A study by the NHSTA in New York and Connecticut found most drivers reported a willingness to text or use their phones while driving and at the same time believed it was important for police to enforce laws preventing such practices. Those conflicting viewpoints highlight the difficulty of getting people to understand the risks associated with their own behaviors.•

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  1. A high ranking Indiana supreme Court operative caught red handed leading a group using the uber offensive N word! She must denounce or be denounced! (Or not since she is an insider ... rules do not apply to them). Evidence here: http://m.indianacompanies.us/friends-educational-fund-for-negroes.364110.company.v2#top_info

  2. A high ranking bureaucrat with Ind sup court is heading up an organization celebrating the formal N word!!! She must resign and denounce! http://m.indianacompanies.us/friends-educational-fund-for-negroes.364110.company.v2#top_info

  3. ND2019, don't try to confuse the Left with facts. Their ideologies trump facts, trump due process, trump court rules, even trump federal statutes. I hold the proof if interested. Facts matter only to those who are not on an agenda-first mission.

  4. OK so I'll make this as short as I can. I got a call that my daughter was smoking in the bathroom only her and one other girl was questioned mind you four others left before them anyways they proceeded to interrogate my daughter about smoking and all this time I nor my parents got a phone call,they proceeded to go through her belongings and also pretty much striped searched my daughter including from what my mother said they looked at her Brest without my consent. I am furious also a couple months ago my son hurt his foot and I was never called and it got worse during the day but the way some of the teachers have been treating my kids they are not comfortable going to them because they feel like they are mean or don't care. This is unacceptable in my mind i should be able to send my kids to school without worry but now I worry how the adults there are treating them. I have a lot more but I wanted to know do I have any attempt at a lawsuit because like I said there is more that's just some of what my kids are going through. Please respond. Sincerely concerned single parent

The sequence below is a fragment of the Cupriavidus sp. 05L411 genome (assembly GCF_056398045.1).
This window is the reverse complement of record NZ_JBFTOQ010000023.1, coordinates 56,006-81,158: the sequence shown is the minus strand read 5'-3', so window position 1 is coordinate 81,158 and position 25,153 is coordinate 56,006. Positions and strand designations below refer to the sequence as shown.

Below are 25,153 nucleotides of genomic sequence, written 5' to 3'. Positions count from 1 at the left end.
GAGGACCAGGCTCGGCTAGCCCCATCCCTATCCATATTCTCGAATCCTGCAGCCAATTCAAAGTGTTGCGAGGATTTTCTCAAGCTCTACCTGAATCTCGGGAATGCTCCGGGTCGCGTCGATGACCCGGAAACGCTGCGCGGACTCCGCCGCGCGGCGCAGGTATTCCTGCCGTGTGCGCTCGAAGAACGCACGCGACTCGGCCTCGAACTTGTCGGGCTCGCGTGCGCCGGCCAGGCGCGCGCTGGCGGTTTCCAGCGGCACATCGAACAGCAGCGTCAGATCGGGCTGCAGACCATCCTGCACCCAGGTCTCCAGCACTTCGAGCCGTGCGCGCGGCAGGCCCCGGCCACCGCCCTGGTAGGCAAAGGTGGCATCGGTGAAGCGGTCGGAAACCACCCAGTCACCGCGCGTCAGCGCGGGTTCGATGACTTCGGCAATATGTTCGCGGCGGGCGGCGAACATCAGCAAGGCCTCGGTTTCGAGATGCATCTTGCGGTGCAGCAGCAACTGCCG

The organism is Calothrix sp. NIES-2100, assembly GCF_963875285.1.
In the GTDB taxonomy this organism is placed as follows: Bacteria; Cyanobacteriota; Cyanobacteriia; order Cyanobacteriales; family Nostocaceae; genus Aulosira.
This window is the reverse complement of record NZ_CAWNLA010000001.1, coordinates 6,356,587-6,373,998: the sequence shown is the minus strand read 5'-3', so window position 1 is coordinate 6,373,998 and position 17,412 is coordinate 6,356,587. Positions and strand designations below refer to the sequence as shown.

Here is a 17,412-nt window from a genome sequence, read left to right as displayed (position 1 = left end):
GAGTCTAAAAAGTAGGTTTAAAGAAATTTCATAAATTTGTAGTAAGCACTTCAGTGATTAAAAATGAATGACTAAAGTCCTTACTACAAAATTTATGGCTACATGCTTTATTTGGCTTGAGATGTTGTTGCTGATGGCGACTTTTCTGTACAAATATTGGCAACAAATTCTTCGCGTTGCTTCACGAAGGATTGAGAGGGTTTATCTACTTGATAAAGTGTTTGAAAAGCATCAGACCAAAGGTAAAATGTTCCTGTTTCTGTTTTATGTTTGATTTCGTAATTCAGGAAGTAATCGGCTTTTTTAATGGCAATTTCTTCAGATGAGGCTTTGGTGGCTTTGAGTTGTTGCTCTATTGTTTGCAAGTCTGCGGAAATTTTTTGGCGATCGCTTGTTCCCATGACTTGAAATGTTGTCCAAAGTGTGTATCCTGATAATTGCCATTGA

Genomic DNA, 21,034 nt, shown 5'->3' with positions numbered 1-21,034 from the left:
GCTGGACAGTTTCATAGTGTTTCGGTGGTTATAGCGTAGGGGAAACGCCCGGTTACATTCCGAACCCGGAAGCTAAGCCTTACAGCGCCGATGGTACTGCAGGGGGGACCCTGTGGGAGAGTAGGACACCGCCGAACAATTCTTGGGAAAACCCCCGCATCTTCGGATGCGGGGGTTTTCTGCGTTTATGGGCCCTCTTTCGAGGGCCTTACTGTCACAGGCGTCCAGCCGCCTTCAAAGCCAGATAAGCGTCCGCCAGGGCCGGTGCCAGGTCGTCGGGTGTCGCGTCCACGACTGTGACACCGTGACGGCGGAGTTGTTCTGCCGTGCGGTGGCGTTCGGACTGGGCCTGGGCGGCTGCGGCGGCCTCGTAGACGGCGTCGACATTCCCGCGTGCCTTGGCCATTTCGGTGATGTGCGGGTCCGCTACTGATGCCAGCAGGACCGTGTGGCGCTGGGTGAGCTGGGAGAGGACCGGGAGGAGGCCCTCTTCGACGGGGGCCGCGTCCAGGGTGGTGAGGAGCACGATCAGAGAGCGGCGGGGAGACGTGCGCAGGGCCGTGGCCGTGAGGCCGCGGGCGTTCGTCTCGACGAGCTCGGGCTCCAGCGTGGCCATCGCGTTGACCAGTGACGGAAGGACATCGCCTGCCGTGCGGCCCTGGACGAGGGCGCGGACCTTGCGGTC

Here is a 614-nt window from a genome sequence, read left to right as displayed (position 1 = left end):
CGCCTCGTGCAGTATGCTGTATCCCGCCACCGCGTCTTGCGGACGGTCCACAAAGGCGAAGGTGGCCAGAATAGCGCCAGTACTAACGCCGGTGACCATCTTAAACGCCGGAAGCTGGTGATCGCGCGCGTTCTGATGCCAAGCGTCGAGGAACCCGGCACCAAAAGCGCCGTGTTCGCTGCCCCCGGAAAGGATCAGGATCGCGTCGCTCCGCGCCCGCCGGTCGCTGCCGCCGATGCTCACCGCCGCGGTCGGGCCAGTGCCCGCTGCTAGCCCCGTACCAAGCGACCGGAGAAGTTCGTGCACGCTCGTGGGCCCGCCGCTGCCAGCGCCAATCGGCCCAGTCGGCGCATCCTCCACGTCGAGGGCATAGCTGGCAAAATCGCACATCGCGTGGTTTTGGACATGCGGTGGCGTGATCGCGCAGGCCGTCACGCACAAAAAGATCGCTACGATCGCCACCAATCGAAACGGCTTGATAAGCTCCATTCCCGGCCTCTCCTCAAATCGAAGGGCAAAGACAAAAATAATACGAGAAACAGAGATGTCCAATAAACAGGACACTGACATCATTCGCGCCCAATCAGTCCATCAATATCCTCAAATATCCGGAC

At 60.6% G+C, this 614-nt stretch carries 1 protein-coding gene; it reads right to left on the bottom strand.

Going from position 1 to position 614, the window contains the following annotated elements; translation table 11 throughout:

5. California Sex Offender Management Board (CASOMB) End of Year Report 2014. (page 13) Under the current system many local registering agencies are challenged just keeping up with registration paperwork. It takes an hour or more to process each registrant, the majority of whom are low risk offenders. As a result law enforcement cannot monitor higher risk offenders more intensively in the community due to the sheer numbers on the registry. Some of the consequences of lengthy and unnecessary registration requirements actually destabilize the life’s of registrants and those -such as families- whose lives are often substantially impacted. Such consequences are thought to raise levels of known risk factors while providing no discernible benefit in terms of community safety. The full report is available online at. http://www.casomb.org/index.cfm?pid=231 National Institute of Justice (NIJ) US Department of Justice Office of Justice Programs United States of America. The overall conclusion is that Megan’s law has had no demonstrated effect on sexual offenses in New Jersey, calling into question the justification for start-up and operational costs. Megan’s Law has had no effect on time to first rearrest for known sex offenders and has not reduced sexual reoffending. Neither has it had an impact on the type of sexual reoffense or first-time sexual offense. The study also found that the law had not reduced the number of victims of sexual offenses. The full report is available online at. https://www.ncjrs.gov/app/publications/abstract.aspx? ID=247350 The University of Chicago Press for The Booth School of Business of the University of Chicago and The University of Chicago Law School Article DOI: 10.1086/658483 Conclusion. The data in these three data sets do not strongly support the effectiveness of sex offender registries. The national panel data do not show a significant decrease in the rate of rape or the arrest rate for sexual abuse after implementation of a registry via the Internet. The BJS data that tracked individual sex offenders after their release in 1994 did not show that registration had a significantly negative effect on recidivism. And the D.C. crime data do not show that knowing the location of sex offenders by census block can help protect the locations of sexual abuse. This pattern of noneffectiveness across the data sets does not support the conclusion that sex offender registries are successful in meeting their objectives of increasing public safety and lowering recidivism rates. The full report is available online at. http://www.jstor.org/stable/full/10.1086/658483 These are not isolated conclusions but are the same outcomes in the majority of conclusions and reports on this subject from multiple government agencies and throughout the academic community. People, including the media and other organizations should not rely on and reiterate the statements and opinions of the legislators or other people as to the need for these laws because of the high recidivism rates and the high risk offenders pose to the public which simply is not true and is pure hyperbole and fiction. They should rely on facts and data collected and submitted in reports from the leading authorities and credible experts in the fields such as the following. California Sex Offender Management Board (CASOMB) Sex offender recidivism rate for a new sex offense is 0.8% (page 30) The full report is available online at http://www.cdcr.ca.gov/Adult_Research_Branch/Research_Documents/2014_Outcome_Evaluation_Report_7-6-2015.pdf California Sex Offender Management Board (CASOMB) (page 38) Sex offender recidivism rate for a new sex offense is 1.8% The full report is available online at. http://www.google.com/url?sa= t&source=web&cd=1&ved= 0CCEQFjAA&url=http%3A%2F% 2Fwww.cdcr.ca.gov%2FAdult_ Research_Branch%2FResearch_ documents%2FOutcome_ evaluation_Report_2013.pdf&ei= C9dSVePNF8HfoATX-IBo&usg=AFQjCNE9I6ueHz-o2mZUnuxLPTyiRdjDsQ Bureau of Justice Statistics 5 PERCENT OF SEX OFFENDERS REARRESTED FOR ANOTHER SEX CRIME WITHIN 3 YEARS OF PRISON RELEASE WASHINGTON, D.C. Within 3 years following their 1994 state prison release, 5.3 percent of sex offenders (men who had committed rape or sexual assault) were rearrested for another sex crime, the Justice Department’s Bureau of Justice Statistics (BJS) announced today. The full report is available online at. http://www.bjs.gov/content/pub/press/rsorp94pr.cfm Document title; A Model of Static and Dynamic Sex Offender Risk Assessment Author: Robert J. McGrath, Michael P. Lasher, Georgia F. Cumming Document No.: 236217 Date Received: October 2011 Award Number: 2008-DD-BX-0013 Findings: Study of 759 adult male offenders under community supervision Re-arrest rate: 4.6% after 3-year follow-up The sexual re-offense rates for the 746 released in 2005 are much lower than what many in the public have been led to expect or believe. These low re-offense rates appear to contradict a conventional wisdom that sex offenders have very high sexual re-offense rates. The full report is available online at. https://www.ncjrs.gov/pdffiles1/nij/grants/236217.pdf Document Title: SEX OFFENDER SENTENCING IN WASHINGTON STATE: RECIDIVISM RATES BY: Washington State Institute For Public Policy. A study of 4,091 sex offenders either released from prison or community supervision form 1994 to 1998 and examined for 5 years Findings: Sex Crime Recidivism Rate: 2.7% Link to Report: http://www.oncefallen.com/files/Washington_SO_Recid_2005.pdf Document Title: Indiana’s Recidivism Rates Decline for Third Consecutive Year BY: Indiana Department of Correction 2009. The recidivism rate for sex offenders returning on a new sex offense was 1.05%, one of the lowest in the nation. In a time when sex offenders continue to face additional post-release requirements that often result in their return to prison for violating technical rules such as registration and residency restrictions, the instances of sex offenders returning to prison due to the commitment of a new sex crime is extremely low. Findings: sex offenders returning on a new sex offense was 1.05% Link to Report: http://www.in.gov/idoc/files/RecidivismRelease.pdf Once again, These are not isolated conclusions but are the same outcomes in the majority of reports on this subject from multiple government agencies and throughout the academic community. No one can doubt that child sexual abuse is traumatic and devastating. The question is not whether the state has an interest in preventing such harm, but whether current laws are effective in doing so. Megan’s law is a failure and is destroying families and their children’s lives and is costing tax payers millions upon millions of dollars. The following is just one example of the estimated cost just to implement SORNA which many states refused to do. From Justice Policy Institute. Estimated cost to implement SORNA Here are some of the estimates made in 2009 expressed in 2014 current dollars: California, $66M; Florida, $34M; Illinois, $24M; New York, $35M; Pennsylvania, $22M; Texas, $44M. In 2014 dollars, Virginia’s estimate for implementation was $14M, and the annual operating cost after that would be $10M. For the US, the total is $547M. That’s over half a billion dollars – every year – for something that doesn’t work. http://www.justicepolicy.org/images/upload/08-08_FAC_SORNACosts_JJ.pdf. Attempting to use under-reporting to justify the existence of the registry is another myth, or a lie. This is another form of misinformation perpetrated by those who either have a fiduciary interest in continuing the unconstitutional treatment of a disfavored group or are seeking to justify their need for punishment for people who have already paid for their crime by loss of their freedom through incarceration and are now attempting to reenter society as honest citizens. When this information is placed into the public’s attention by naive media then you have to wonder if the media also falls into one of these two groups that are not truly interested in reporting the truth. Both of these groups of people that have that type of mentality can be classified as vigilantes, bullies, or sociopaths, and are responsible for the destruction of our constitutional values and the erosion of personal freedoms in this country. I think the media or other organizations need to do a in depth investigation into the false assumptions and false data that has been used to further these laws and to research all the collateral damages being caused by these laws and the unconstitutional injustices that are occurring across the country. They should include these injustices in their report so the public can be better informed on what is truly happening in this country on this subject. Thank you for your time.